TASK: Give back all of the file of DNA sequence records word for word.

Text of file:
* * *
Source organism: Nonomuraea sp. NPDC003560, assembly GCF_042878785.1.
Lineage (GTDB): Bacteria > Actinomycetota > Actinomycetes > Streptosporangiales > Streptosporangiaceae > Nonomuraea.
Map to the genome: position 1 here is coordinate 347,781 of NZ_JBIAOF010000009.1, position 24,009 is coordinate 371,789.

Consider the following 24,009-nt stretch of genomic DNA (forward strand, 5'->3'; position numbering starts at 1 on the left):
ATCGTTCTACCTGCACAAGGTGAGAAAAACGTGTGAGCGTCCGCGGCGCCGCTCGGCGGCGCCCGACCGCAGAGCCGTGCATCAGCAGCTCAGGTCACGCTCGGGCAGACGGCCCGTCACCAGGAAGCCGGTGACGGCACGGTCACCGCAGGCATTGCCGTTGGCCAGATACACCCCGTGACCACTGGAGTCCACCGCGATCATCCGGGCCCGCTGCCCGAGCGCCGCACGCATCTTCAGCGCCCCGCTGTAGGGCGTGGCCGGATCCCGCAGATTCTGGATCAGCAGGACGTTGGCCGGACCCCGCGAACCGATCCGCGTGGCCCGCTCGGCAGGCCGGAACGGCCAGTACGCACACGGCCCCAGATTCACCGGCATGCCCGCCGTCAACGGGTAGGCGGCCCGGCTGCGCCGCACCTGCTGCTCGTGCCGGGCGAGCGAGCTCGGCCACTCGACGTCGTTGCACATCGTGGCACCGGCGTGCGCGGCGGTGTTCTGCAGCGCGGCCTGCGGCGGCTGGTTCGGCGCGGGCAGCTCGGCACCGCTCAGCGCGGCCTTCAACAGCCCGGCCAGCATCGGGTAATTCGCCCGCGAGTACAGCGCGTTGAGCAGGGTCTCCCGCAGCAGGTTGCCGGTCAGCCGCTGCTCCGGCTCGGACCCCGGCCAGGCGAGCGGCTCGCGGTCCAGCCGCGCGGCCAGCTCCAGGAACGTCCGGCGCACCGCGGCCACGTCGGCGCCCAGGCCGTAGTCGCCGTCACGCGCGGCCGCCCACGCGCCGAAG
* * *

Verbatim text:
Source organism: Nonomuraea sp. NPDC003560, assembly GCF_042878785.1.
Lineage (GTDB): Bacteria > Actinomycetota > Actinomycetes > Streptosporangiales > Streptosporangiaceae > Nonomuraea.
Map to the genome: position 1 here is coordinate 347,781 of NZ_JBIAOF010000009.1, position 24,009 is coordinate 371,789.

Consider the following 24,009-nt stretch of genomic DNA (forward strand, 5'->3'; position numbering starts at 1 on the left):
ATCGTTCTACCTGCACAAGGTGAGAAAAACGTGTGAGCGTCCGCGGCGCCGCTCGGCGGCGCCCGACCGCAGAGCCGTGCATCAGCAGCTCAGGTCACGCTCGGGCAGACGGCCCGTCACCAGGAAGCCGGTGACGGCACGGTCACCGCAGGCATTGCCGTTGGCCAGATACACCCCGTGACCACTGGAGTCCACCGCGATCATCCGGGCCCGCTGCCCGAGCGCCGCACGCATCTTCAGCGCCCCGCTGTAGGGCGTGGCCGGATCCCGCAGATTCTGGATCAGCAGGACGTTGGCCGGACCCCGCGAACCGATCCGCGTGGCCCGCTCGGCAGGCCGGAACGGCCAGTACGCACACGGCCCCAGATTCACCGGCATGCCCGCCGTCAACGGGTAGGCGGCCCGGCTGCGCCGCACCTGCTGCTCGTGCCGGGCGAGCGAGCTCGGCCACTCGACGTCGTTGCACATCGTGGCACCGGCGTGCGCGGCGGTGTTCTGCAGCGCGGCCTGCGGCGGCTGGTTCGGCGCGGGCAGCTCGGCACCGCTCAGCGCGGCCTTCAACAGCCCGGCCAGCATCGGGTAATTCGCCCGCGAGTACAGCGCGTTGAGCAGGGTCTCCCGCAGCAGGTTGCCGGTCAGCCGCTGCTCCGGCTCGGACCCCGGCCAGGCGAGCGGCTCGCGGTCCAGCCGCGCGGCCAGCTCCAGGAACGTCCGGCGCACCGCGGCCACGTCGGCGCCCAGGCCGTAGTCGCCGTCACGCGCGGCCGCCCACGCGCCGAAG